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1966 Triumph T120 Bonneville
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John Craig is a professional mechanical engineer and a classic bike enthusiast who likes a challenge. ĎA challengeí is just what his written-off Bonnie turned out to be...

The bikeís basically a 1966 T120 Bonnie which I bought as a write-off back in 1983, when I was at university doing my Mechanical Engineering degree. It was rebuilt on a shoestring; money was pretty tight. It wasnít too bad in the main, although the front end was totalled. This didnít worry me too much, as I didnít much rate the Triumph forks! There was a bit of other damage too. The frame was OK, as was the tank and most other major bits.

Less is more 'The bikeís basically a 1966 T120 Bonnie...' Basically.

Less is moreI had (most of) the parts for a set of Norton Roadholder forks, so after some measuring I decided to use them. Of course, they had the usual cracked pinch-bolt lug problem, so I converted them to an end-cap arrangement by some careful welding and machining.

I also adjusted the length of the fork damper rods, as I found that they would top-out at full extension (so the pistons would hit the top of the damper tubes before the forks hydraulically stop as the bushes approach each other at full extension). I suspect this might be an original design error, or it could just be the result of some mix and match of parts over the years. However the forks were built with new hard-chromed Ďshortí stanchions and the rods hadnít been cut, so original error seems most likely. Norton owners might want to take note!

A little judicious welding and machining allowed me to fit the Norton yokes to the Triumph headstock (using standard Triumph bearings), and just for fun I machined up some fancy stainless steel top nuts too.

The clip-ons came from an RD250 Yamaha which had met an untimely end, and the handlebar levers, switches and throttle are of indeterminate origin, although I think theyíre probably from an early Honda.

You can't beat a bit of assymetry Yamaha bars, Honda clip-ons, British soul...

The front wheel came to me as a trade, in payment for some design and machining work I did for a friend; it needed a new set of bearings and brake shoes and a quick true-up and spoke tension. Itís an early Commando TLS brake and is extremely powerful when properly set-up, no matter what anyone says. The front wheel locked in the dry at over 70 on one panic-stricken occasion!

the more holes the better Early Commando TLS brake

I completely stripped the engine and gearbox, as I didnít know the history of the bike. This was just as well, as the drive side big end had just started to pick up due to lack of oil; explained by the state of the sludge trap tube in the crank. It was packed so full and hard with rubbish which had been centrifuged out of the oil that I had to drill the muck out before I could get the tube out!

Obviously there had been very little oil getting through for a long time so at this point I decided that a proper filter system was needed. I designed the system which is currently fitted to the bike, and has since been applied to quite a few others. Itís a full-flow full-pressure system which uses a car-type filter, arranged so that the filter lies between the pump and the crankshaft, where it should be. The filter is mounted under the swinging arm, out of harmís way.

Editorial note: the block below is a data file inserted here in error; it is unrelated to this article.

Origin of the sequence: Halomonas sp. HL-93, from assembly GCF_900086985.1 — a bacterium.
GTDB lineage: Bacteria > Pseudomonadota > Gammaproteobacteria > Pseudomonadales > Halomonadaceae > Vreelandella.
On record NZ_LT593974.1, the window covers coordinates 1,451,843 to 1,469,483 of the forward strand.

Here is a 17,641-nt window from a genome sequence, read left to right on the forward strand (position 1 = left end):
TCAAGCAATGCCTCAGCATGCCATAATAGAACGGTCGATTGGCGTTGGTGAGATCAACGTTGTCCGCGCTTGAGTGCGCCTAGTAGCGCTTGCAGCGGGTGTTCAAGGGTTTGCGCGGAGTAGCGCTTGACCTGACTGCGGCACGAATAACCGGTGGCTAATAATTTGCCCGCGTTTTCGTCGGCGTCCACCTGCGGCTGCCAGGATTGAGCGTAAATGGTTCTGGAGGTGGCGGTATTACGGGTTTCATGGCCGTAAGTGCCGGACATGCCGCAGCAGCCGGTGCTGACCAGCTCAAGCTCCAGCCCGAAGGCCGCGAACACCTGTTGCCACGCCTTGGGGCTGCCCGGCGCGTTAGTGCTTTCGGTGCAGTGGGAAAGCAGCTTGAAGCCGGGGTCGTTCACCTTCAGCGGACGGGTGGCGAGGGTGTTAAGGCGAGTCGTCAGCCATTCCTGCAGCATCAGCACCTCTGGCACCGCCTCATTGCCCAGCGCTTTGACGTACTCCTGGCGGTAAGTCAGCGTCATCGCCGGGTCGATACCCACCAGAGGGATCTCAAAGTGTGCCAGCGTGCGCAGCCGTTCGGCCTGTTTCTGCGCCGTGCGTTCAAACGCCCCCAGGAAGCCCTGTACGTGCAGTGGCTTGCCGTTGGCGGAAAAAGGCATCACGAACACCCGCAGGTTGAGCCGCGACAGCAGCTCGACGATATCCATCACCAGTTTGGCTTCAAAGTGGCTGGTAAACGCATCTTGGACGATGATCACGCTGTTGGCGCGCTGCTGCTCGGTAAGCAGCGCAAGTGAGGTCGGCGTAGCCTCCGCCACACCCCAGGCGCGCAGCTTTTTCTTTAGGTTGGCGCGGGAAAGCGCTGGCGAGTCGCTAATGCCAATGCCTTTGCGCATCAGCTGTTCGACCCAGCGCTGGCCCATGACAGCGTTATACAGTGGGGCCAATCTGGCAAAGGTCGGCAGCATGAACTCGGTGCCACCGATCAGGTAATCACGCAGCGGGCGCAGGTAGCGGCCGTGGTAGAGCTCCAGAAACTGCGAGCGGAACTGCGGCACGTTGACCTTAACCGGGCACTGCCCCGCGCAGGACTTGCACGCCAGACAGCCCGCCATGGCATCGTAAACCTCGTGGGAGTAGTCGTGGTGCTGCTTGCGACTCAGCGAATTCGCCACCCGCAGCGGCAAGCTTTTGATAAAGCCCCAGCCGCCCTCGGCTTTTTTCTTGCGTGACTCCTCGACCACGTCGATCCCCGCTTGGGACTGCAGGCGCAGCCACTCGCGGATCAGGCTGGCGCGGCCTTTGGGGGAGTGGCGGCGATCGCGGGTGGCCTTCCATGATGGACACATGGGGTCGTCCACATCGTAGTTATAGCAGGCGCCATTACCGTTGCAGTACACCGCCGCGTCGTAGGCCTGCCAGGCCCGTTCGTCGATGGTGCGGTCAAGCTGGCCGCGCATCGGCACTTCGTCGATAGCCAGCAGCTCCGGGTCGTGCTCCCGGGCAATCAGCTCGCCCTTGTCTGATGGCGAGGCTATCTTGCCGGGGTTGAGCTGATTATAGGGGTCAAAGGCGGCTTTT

Filter tip visible. The filter is mounted under the swinging arm, out of harmís way

A bonus is that itís now safe to use conventional multigrade oil (I use Duckhams 20/50), because thereís a proper filter to catch the dirt that modern high detergent oils wash out of your engine. The engine internals stay much cleaner too. This is the reason why low detergent monogrades are recommended for old bikes; itís not that the oilís better (itís not), itís because the engines donít have decent filters!

The crank was re-ground and rebuilt without the sludge tube (no longer required); the conrods were crack-tested and new bronze small end bushes made and fitted; bores and pistons were measured and found ok, so were just fitted with new rings; compression ratio is quite high enough!

The crankcases and head had the usual quota of stripped threads, scored faces and so on. As the faces tend to be quite narrow on most of the casings, I repaired the stripped threads by making aluminium inserts and fitting them to bring the holes back to original size. Doing it this way takes a bit longer than helicoiling, but means that the insert can be taken back fully flush with the face to give the maximum sealing area. Scored faces were carefully welded and then taken back by hand. It seems to have worked: it doesnít leak.

The cylinder head needed quite a bit of work; apart from the stripped threads etc, (repaired the same way), the head was also slightly warped, so I gave it a light skim to true it up (which also increased the compression ratio slightly). The exhaust stubs had worked loose and destroyed the threads in the head, and worn the ports oval (a common Triumph problem of this era). There wasnít enough material for an effective weld repair, so the ports were bored out to make them circular, stubs were machined and fitted to the pipes, and T-bolts were made and fitted to the head. These engage with collars (cooling rings) on the pipes and have completely solved the problem.

T-bolts engage with cooling fin collars.

The valve gear was stripped and checked; valves were dimensionally good and only needed to be ground. I made new valve guides and fitted them, threw away the Thackeray washers, ground the ends of the rockers square to remove all the digs and scoring caused by the washers, then reassembled the rockers with their shafts, measured it all up and machined up sets of shims to control the end float; and put it all back together. Itís never needed any attention since then and Iíve subsequently done this to quite a few bikes, both British and Japanese.